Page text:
Catholic journalists would do well, again in my opinion, to have some faith that the Holy Ghost is still leading the Church when the relevant Roman authorities work favorably for a candidate's beatification.

For official and up-to-date information on Emmerich, one should consult at least the following published versions of the episcopal Emmerich conferences:

Emmerick und Brentano. Dokumentation eines Symposions der Bischoflichen Kommission "Anna Katharina Emmerick" Munster 1982. (Dulmen: Laumann-Verlagsgesellschaft, 1983).

Anna Katharina Emmerick. Die Mystikerin des Munsterlandes. Symposion 1990 der Bischoflichen Kommission "Anna Katharina Emmerick" Munster. Clemens Engling, Hubert Festring, Hermann Flothkotter (Herausgeber). (Dulmen: Laumann-Verlagsgesellschaft, 1991).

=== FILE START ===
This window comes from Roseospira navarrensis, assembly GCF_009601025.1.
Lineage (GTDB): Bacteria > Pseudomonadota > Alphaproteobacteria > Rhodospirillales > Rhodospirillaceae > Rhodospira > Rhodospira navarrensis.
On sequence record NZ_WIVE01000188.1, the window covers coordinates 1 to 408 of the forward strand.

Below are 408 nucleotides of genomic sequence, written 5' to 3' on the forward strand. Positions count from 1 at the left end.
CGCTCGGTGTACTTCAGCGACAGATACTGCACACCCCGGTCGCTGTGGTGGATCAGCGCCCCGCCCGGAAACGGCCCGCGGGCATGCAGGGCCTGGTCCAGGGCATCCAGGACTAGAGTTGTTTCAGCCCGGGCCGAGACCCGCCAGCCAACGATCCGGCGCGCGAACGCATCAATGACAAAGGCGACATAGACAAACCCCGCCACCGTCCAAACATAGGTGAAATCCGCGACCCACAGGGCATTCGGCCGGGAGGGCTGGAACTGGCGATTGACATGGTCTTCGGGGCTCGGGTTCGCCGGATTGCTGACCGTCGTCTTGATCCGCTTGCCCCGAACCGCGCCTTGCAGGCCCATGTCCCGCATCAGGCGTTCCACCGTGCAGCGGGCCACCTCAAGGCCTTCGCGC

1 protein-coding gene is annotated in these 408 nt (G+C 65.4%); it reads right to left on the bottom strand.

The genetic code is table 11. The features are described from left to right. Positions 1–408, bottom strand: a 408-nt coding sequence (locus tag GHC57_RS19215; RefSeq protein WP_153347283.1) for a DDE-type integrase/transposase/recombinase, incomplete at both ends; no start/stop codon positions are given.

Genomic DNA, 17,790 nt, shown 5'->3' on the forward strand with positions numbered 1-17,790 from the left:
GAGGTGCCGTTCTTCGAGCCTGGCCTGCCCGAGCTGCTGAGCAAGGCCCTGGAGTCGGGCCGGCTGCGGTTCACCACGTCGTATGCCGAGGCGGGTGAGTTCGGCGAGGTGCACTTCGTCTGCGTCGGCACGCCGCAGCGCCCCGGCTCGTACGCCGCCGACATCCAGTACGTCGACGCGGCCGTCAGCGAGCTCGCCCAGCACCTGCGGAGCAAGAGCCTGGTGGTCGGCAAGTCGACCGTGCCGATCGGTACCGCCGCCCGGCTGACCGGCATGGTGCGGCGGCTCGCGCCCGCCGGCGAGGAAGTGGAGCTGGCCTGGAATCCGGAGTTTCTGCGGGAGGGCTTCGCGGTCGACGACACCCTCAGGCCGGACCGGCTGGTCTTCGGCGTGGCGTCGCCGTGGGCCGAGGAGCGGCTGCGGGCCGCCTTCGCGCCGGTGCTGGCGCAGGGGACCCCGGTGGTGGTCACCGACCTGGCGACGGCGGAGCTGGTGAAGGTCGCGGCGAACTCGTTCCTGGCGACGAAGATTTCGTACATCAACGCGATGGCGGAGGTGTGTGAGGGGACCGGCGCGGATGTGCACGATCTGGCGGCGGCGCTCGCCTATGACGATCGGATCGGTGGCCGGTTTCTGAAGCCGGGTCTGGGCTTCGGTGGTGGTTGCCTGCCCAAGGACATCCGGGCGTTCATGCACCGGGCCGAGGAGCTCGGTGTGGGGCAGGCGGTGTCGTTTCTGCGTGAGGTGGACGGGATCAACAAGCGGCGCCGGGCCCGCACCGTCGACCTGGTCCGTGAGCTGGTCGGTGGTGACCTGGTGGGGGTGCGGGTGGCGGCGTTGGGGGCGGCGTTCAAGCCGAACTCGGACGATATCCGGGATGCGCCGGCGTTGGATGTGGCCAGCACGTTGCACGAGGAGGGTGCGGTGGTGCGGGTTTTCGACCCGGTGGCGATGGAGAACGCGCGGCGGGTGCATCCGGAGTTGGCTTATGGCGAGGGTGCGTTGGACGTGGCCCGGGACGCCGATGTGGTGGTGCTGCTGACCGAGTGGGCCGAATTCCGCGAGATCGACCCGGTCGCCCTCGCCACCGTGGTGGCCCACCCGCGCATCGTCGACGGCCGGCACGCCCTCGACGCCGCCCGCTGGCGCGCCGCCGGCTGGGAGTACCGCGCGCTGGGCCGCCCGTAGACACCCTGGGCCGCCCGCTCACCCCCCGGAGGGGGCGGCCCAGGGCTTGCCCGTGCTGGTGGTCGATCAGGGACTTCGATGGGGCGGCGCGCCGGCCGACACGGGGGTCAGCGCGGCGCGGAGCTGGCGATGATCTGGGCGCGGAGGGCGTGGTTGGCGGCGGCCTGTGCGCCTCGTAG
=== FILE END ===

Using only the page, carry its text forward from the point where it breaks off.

Anna Katharina Emmerick: Passio, Compassio, Mystik, Dokumentation des Emmerick-Symposions an der Papstlichen Universitat Gregoriana in Rom. Michael Bangert (Herausgeber). (Munster, Dialogverlag 2000). For further information on Emmerich, one may contact the Emmerich Association in Germany at: Emmerick-Bund e.V.An der Kreuzkirche 10 Dulmen 48249 Germany To report special favors believed to have been granted at the intercession of Emmerich, or if questions or suggestions related to this process exist, the vice postulator of the beatification process for Anne Catherine Emmerich, Pastor Dr. Clemens Engling of Holy Cross in Dulmen, will gladly accept suggestions and relevant information. The second vice postulator is Msgr. Martin Hulskamp. They can also be contacted at telephone number 02594/2126 or at the Emmerick-Bund's address given above. (Samuel Sinner is completing a doctorate in the modern languages department of the University of Nebraska at Lincoln.)